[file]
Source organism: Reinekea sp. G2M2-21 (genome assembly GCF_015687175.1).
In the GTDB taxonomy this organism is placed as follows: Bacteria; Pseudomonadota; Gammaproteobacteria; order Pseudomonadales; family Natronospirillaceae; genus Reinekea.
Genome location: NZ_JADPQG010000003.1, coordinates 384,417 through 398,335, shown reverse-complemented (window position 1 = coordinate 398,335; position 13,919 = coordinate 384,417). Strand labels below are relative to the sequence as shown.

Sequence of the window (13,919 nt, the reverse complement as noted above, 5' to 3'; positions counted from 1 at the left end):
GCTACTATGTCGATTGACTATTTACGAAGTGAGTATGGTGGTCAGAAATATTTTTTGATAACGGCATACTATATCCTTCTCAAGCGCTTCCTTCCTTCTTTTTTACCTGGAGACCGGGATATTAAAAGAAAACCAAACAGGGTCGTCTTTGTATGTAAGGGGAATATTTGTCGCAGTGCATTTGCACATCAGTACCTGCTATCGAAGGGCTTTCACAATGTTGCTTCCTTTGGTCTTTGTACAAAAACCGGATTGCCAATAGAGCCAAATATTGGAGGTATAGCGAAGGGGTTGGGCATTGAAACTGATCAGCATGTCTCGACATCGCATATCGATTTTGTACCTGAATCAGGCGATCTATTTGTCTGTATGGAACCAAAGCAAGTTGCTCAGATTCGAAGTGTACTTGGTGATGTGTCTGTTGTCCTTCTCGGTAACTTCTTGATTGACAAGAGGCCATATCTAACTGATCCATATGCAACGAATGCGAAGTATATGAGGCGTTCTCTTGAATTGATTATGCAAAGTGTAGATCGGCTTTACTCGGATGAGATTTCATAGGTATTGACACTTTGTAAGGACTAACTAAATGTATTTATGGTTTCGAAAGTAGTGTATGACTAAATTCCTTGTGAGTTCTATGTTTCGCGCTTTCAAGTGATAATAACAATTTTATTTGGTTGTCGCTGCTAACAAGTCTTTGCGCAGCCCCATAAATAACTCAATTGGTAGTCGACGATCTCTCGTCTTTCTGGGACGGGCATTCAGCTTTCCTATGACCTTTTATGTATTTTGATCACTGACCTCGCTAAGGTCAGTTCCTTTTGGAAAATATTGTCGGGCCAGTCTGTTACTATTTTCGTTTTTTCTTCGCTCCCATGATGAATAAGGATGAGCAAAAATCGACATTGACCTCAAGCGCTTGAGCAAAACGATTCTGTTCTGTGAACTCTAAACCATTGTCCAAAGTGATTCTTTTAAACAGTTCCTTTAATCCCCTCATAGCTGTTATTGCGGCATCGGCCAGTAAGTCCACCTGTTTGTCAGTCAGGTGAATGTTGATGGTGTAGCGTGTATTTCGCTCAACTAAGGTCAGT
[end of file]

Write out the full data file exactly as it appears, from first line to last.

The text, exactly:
Source organism: Reinekea sp. G2M2-21 (genome assembly GCF_015687175.1).
In the GTDB taxonomy this organism is placed as follows: Bacteria; Pseudomonadota; Gammaproteobacteria; order Pseudomonadales; family Natronospirillaceae; genus Reinekea.
Genome location: NZ_JADPQG010000003.1, coordinates 384,417 through 398,335, shown reverse-complemented (window position 1 = coordinate 398,335; position 13,919 = coordinate 384,417). Strand labels below are relative to the sequence as shown.

Sequence of the window (13,919 nt, the reverse complement as noted above, 5' to 3'; positions counted from 1 at the left end):
GCTACTATGTCGATTGACTATTTACGAAGTGAGTATGGTGGTCAGAAATATTTTTTGATAACGGCATACTATATCCTTCTCAAGCGCTTCCTTCCTTCTTTTTTACCTGGAGACCGGGATATTAAAAGAAAACCAAACAGGGTCGTCTTTGTATGTAAGGGGAATATTTGTCGCAGTGCATTTGCACATCAGTACCTGCTATCGAAGGGCTTTCACAATGTTGCTTCCTTTGGTCTTTGTACAAAAACCGGATTGCCAATAGAGCCAAATATTGGAGGTATAGCGAAGGGGTTGGGCATTGAAACTGATCAGCATGTCTCGACATCGCATATCGATTTTGTACCTGAATCAGGCGATCTATTTGTCTGTATGGAACCAAAGCAAGTTGCTCAGATTCGAAGTGTACTTGGTGATGTGTCTGTTGTCCTTCTCGGTAACTTCTTGATTGACAAGAGGCCATATCTAACTGATCCATATGCAACGAATGCGAAGTATATGAGGCGTTCTCTTGAATTGATTATGCAAAGTGTAGATCGGCTTTACTCGGATGAGATTTCATAGGTATTGACACTTTGTAAGGACTAACTAAATGTATTTATGGTTTCGAAAGTAGTGTATGACTAAATTCCTTGTGAGTTCTATGTTTCGCGCTTTCAAGTGATAATAACAATTTTATTTGGTTGTCGCTGCTAACAAGTCTTTGCGCAGCCCCATAAATAACTCAATTGGTAGTCGACGATCTCTCGTCTTTCTGGGACGGGCATTCAGCTTTCCTATGACCTTTTATGTATTTTGATCACTGACCTCGCTAAGGTCAGTTCCTTTTGGAAAATATTGTCGGGCCAGTCTGTTACTATTTTCGTTTTTTCTTCGCTCCCATGATGAATAAGGATGAGCAAAAATCGACATTGACCTCAAGCGCTTGAGCAAAACGATTCTGTTCTGTGAACTCTAAACCATTGTCCAAAGTGATTCTTTTAAACAGTTCCTTTAATCCCCTCATAGCTGTTATTGCGGCATCGGCCAGTAAGTCCACCTGTTTGTCAGTCAGGTGAATGTTGATGGTGTAGCGTGTATTTCGCTCAACTAAGGTCAGT